Friday, October 20, 2017

England Ready to Build Net Zero 3D Printed Homes

A team in England has created a prototype for a ‘printed’ modular housing system which can be built and be ready to occupy in just three weeks  

Atelio 1.jpg

The Atelio home has been designed in collaboration with emerging south-east London practice SAM Architects, manufacturer Tufeco and the Carbon Free Group. The shell of the house is made from recycled materials and ‘produced in a fast, automated manufacturing process’.

The team claims the dynamic digital control of production from the BIM model means it will take just five hours to ‘print’ the average house and then only four days to erect the shell.

The first mock-up of the highly adaptable zero-carbon housing system was shown off earlier this month at the Build Show for UK Construction Week in Birmingham.

SAM Architects partner Melanie Schubert said the system brought a ‘new concept to the housing market with a modern customisable design for everyone’. She added: ‘The houses and apartments focus on natural daylight with large floor-to-ceiling windows; rooms with dual aspect focused on a connection to nature. Atelio provides houses and apartments which don’t just meet the minimum standards.’

Although single units can be built, the practices believe the system would offer ‘large-scale developments an opportunity to build houses that form a neighbourhood with a distinct identity’.

The practices have worked with Norfolk-based Tufeco, a leading innovator in the manufacture and use of recycled glass structural insulated panels (SIPs).

This new-build system is a great example of British innovation and comprises a simple monolithic form that is both structural and highly thermally efficient. The same panels in Atelio are used for walls, floors and the roof and require minimal labor or specialized equipment to build with.

Thursday, October 19, 2017

Maine Habitat for Humanity Chapter Embraces Modular Construction

7 Rivers Maine’s Habitat for Humanity’s first modular home arrived in the city of Topsham, Maine on Oct. 11, the start of a new trend for the group that builds affordable houses.

Transitioning to modular construction is a big change for any Habitat for Humanity chapter and hopefully this first modular home for the Topsham chapter will prove to be a positive example of what modular can do to families get into a new home faster and easier than having to build a house stick by stick at the job site.


Habitat is working with Bath-based Dirigo Custom Structures to build the modular home at 167 Middle St. The modular home was manufactured by Prestige Homes located in New Brunswick, Canada.

The daylight basement and a surface wall were already in place by the time a crane lowered two sections of the modular home into place Oct. 11.

“They popped it on and secured it, and it’s buttoned up,” said a representative of Habitat in an interview Oct. 17. “And now this Saturday we start with volunteers going in to complete the home.”

Along with finishing the basement, they will place siding on the house, build a front porch, and perform other tasks over the next eight weeks.

“We’re hoping to have the homeowner and family in before Christmas, even maybe mid-December, if possible,” Habitat said.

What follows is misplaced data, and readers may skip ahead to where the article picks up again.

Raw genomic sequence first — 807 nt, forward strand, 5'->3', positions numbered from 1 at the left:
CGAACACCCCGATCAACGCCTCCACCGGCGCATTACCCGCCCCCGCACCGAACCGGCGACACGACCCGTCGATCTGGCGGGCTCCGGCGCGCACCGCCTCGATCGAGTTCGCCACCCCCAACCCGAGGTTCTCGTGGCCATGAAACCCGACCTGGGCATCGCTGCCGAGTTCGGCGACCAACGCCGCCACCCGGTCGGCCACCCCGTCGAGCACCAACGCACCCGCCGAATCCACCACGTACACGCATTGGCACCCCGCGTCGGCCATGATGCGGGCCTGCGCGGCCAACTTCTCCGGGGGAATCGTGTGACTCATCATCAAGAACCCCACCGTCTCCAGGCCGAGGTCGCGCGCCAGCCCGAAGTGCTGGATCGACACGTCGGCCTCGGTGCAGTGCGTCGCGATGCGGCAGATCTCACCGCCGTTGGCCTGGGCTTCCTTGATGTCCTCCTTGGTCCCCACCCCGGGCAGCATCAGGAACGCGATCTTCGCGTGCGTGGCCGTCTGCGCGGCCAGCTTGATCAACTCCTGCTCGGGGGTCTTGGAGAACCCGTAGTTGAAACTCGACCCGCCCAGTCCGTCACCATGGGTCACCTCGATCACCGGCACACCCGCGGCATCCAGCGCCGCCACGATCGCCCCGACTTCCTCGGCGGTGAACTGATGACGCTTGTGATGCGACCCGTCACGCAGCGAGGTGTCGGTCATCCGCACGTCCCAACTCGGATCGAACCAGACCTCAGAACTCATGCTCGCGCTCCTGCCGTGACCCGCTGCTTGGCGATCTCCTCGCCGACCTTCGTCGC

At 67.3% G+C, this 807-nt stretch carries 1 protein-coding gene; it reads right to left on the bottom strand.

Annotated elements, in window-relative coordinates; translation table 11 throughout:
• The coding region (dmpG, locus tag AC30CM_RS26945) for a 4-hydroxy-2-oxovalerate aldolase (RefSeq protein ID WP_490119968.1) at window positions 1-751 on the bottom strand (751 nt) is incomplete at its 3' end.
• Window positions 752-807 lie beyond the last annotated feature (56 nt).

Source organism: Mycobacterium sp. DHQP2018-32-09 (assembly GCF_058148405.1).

Habitat requires homeowners to invest “sweat equity hours” into the construction process. Although the Bath home is prefabricated, the three-member family has been helping out at Habitat’s ReStore at 126 Main St. in Topsham and will work alongside volunteers at the home site.

The home, including the basement, will have about 1,500 square feet of space.

Habitat expects to see some degree of savings from going the modular route, although how much won’t be certain until the project is complete. However construction time should also be reduced by “a number of months.

Modular homes are also likely to be built next year on two pieces of land on Federal Street in Wiscasset, Smith said. The Bath home is the 45th house built by Habitat/7 Rivers in its 25-year history.

Wednesday, October 18, 2017

Alphabet’s Sidewalk Labs to Turn 800 Acres of Toronto into an ‘Internet City’

Sidewalk Labs, the smart city subsidiary of Alphabet with the stated goal of “reimagining cities from the Internet up,” now has a very big sandbox in which to conduct its high-tech experiments. The Google spinoff announced they won the deal with the city of Toronto to develop 800 acres of waterfront property into its own digital utopia.


Waterfront Toronto, a city agency tasked with overseeing the development along the shore of Lake Ontario, is teaming up with Sidewalk Labs to create a new venture called Sidewalk Toronto.

The company said it would convene a town hall on November 1st to kick off a year-long community outreach process, in an effort to head off any NIMBY blowback that could result from a project like this. Or as Sidewalk Labs puts it, because “knowing that great neighbourhoods aren’t planned from the top down...”

Modular construction is to play a big part of Waterfront Toronto project. The big question is whether Canadian and/or US modular factories will be getting most of the business or will Toronto give this project to the Chinese mega corporation, China National Building Material Company and Spanish modular specialist Barcelona Housing System like Chicago did for its US Steel waterfront project.

Tuesday, October 17, 2017

Controversial Modular Home Will Remain, Builder Says

A local builder is celebrating after learning he will not have to remove a modular home in Allendale after all.